HVS Key Takeaways: CHICOS 2016
December 6, 2016 11:29am
By Kristin Rinaudo , Parris Jordan
HVS recently held its 6th annual Caribbean Hotel Investment Conference and Operating Summit (CHICOS) at the Ritz-Carlton in San Juan, Puerto Rico. Hotel developers, investors, operators, lenders, brand representatives, and government leaders came armed with questions and information on the prospects for the region’s hotel industry. Here are some key takeaways.
While the Zika virus has affected the region’s hotel performance in 2016, it appears that the worst is behind us.
Media coverage and perceptions of the mosquito-borne Zika virus have negatively affected the Caribbean hotel market in 2016, causing reduced travel and cancelations, particularly with groups and wedding business. The Caribbean was the only resort destination (out of a sample of seven) to experience RevPAR decline year-to-date 2016 (through September); however, it remained the second highest in overall RevPAR, nearly $40 below Hawaii but surpassing Cancun, Mauritius, and Florida, among other markets.
HVS Managing Director and CHICOS Chairman Parris Jordan noted that the RevPAR decline so far this year follows six consecutive years of RevPAR growth in the Caribbean. According to Mr. Jordan, hotel demand was down -0.6% year-to-date through September, with RevPAR down -2.7%. Data, however, show month-over-month increases in demand since June and rising total revenues since July. Given this trend, Mr. Jordan noted that demand should turn out flat or register moderate gains by the end of the year. Furthermore, concerns over the virus are beginning to shift to markets in the U.S.
The following chart shows RevPAR dynamics in the Caribbean since 2007.
Caribbean Metrics: % Change 2007 – YTD Sept.
The development pipeline has become notably more active, with the most development activity now since prior to the recession of 2008/09.
Following the Global Economic Crisis, the Caribbean experienced an astonishing four consecutive years of declining supply levels, from 2009 through 2012. Supply growth did not gain traction until 2014; however, now, more hotel development is underway across the Caribbean than at any time since the peak in 2007. More than 50 proposed projects, under construction or in the planning stages, span nearly 10,800 new rooms. The largest of these is the 2,000-room Celebration Jamaica, a proposed resort and casino development to be built in Montego Bay.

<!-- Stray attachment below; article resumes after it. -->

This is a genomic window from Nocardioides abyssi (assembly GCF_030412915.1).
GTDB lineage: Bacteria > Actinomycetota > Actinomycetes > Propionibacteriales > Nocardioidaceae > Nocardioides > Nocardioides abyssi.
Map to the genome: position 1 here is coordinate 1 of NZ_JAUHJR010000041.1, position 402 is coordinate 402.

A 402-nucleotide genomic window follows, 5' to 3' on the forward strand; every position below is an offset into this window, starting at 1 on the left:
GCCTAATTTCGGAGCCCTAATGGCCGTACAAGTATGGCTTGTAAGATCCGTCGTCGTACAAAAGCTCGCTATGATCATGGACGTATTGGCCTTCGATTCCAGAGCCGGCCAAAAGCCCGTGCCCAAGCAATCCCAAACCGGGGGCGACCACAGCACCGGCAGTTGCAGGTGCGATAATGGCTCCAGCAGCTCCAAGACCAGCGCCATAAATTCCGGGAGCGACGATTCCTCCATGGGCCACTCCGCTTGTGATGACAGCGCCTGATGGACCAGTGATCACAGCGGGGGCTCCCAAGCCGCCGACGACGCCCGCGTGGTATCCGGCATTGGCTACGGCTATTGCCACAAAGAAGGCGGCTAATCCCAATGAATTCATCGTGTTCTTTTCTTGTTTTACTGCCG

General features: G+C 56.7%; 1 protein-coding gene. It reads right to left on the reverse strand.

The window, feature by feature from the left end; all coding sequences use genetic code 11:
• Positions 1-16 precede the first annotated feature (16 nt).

Not surprisingly, some of the region’s most populous island nations, the Dominican Republic, Jamaica, and Cuba, dominate the 2016 development pipeline. The Dominican Republic is the current Caribbean leader in terms of RevPAR growth for 2016, further fueling its investment potential.
The following chart shows the course of supply change in the Caribbean since 2007.
Creative financing is key for the Caribbean, though conventional financing availability is improving for “A” projects with solid borrower profiles in strong markets.
The availability of financing has long been a challenge in the Caribbean. However, the strong development pipeline is an indicator that financing is becoming increasingly accessible, and several positive themes are taking place. Underwriting for hotel development has become more disciplined, and sources of institutional capital are recognizing the attractiveness of the Caribbean. As such, new equity and debt providers are participating in Caribbean hotel investment. Additionally, the marketability of portfolio deals in the region has broadened, attracting investors; development has shifted from conversions to new-build projects; and product design is evolving.
Financing is available for projects that contain the following criteria:
Other important aspects that sponsors need to consider include the following:
Panelists on the “Financiers Outlook” session noted varying degrees of confidence in the Caribbean over the last year. David Kosoy of Sterling Global Financial Limited and Adam Rosenberg of Fortress Investment Group agreed that, since the recession of 2008/09, Canadian banks have not had so strong an appetite for projects in the Caribbean. However, the region will continue to benefit from the increasing political sensitivities in countries such as the UK and the U.S., which have more recently created an influx of foreign capital.